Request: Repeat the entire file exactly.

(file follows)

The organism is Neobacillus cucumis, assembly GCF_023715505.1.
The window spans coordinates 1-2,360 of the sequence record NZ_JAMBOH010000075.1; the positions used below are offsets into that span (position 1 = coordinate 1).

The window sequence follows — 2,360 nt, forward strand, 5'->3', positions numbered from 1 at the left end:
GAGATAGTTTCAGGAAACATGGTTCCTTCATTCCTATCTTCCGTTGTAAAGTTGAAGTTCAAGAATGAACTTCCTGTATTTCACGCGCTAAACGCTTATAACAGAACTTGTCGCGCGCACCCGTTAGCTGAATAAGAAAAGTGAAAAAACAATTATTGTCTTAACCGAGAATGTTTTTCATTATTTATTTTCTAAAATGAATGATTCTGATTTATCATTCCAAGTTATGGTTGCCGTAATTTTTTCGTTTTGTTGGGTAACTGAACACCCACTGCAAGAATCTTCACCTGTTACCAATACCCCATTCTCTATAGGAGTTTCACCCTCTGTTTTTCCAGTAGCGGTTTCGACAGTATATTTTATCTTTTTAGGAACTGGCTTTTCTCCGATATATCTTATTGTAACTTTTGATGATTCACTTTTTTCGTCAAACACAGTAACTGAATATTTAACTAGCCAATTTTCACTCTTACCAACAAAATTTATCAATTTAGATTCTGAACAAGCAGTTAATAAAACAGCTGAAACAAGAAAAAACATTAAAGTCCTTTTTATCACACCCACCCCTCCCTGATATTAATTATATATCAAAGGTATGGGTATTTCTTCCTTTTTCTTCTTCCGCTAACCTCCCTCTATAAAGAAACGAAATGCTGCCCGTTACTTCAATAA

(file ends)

The organism is Neobacillus cucumis, assembly GCF_023715505.1.
The window spans coordinates 1-2,360 of the sequence record NZ_JAMBOH010000075.1; the positions used below are offsets into that span (position 1 = coordinate 1).

The window sequence follows — 2,360 nt, forward strand, 5'->3', positions numbered from 1 at the left end:
GAGATAGTTTCAGGAAACATGGTTCCTTCATTCCTATCTTCCGTTGTAAAGTTGAAGTTCAAGAATGAACTTCCTGTATTTCACGCGCTAAACGCTTATAACAGAACTTGTCGCGCGCACCCGTTAGCTGAATAAGAAAAGTGAAAAAACAATTATTGTCTTAACCGAGAATGTTTTTCATTATTTATTTTCTAAAATGAATGATTCTGATTTATCATTCCAAGTTATGGTTGCCGTAATTTTTTCGTTTTGTTGGGTAACTGAACACCCACTGCAAGAATCTTCACCTGTTACCAATACCCCATTCTCTATAGGAGTTTCACCCTCTGTTTTTCCAGTAGCGGTTTCGACAGTATATTTTATCTTTTTAGGAACTGGCTTTTCTCCGATATATCTTATTGTAACTTTTGATGATTCACTTTTTTCGTCAAACACAGTAACTGAATATTTAACTAGCCAATTTTCACTCTTACCAACAAAATTTATCAATTTAGATTCTGAACAAGCAGTTAATAAAACAGCTGAAACAAGAAAAAACATTAAAGTCCTTTTTATCACACCCACCCCTCCCTGATATTAATTATATATCAAAGGTATGGGTATTTCTTCCTTTTTCTTCTTCCGCTAACCTCCCTCTATAAAGAAACGAAATGCTGCCCGTTACTTCAATAA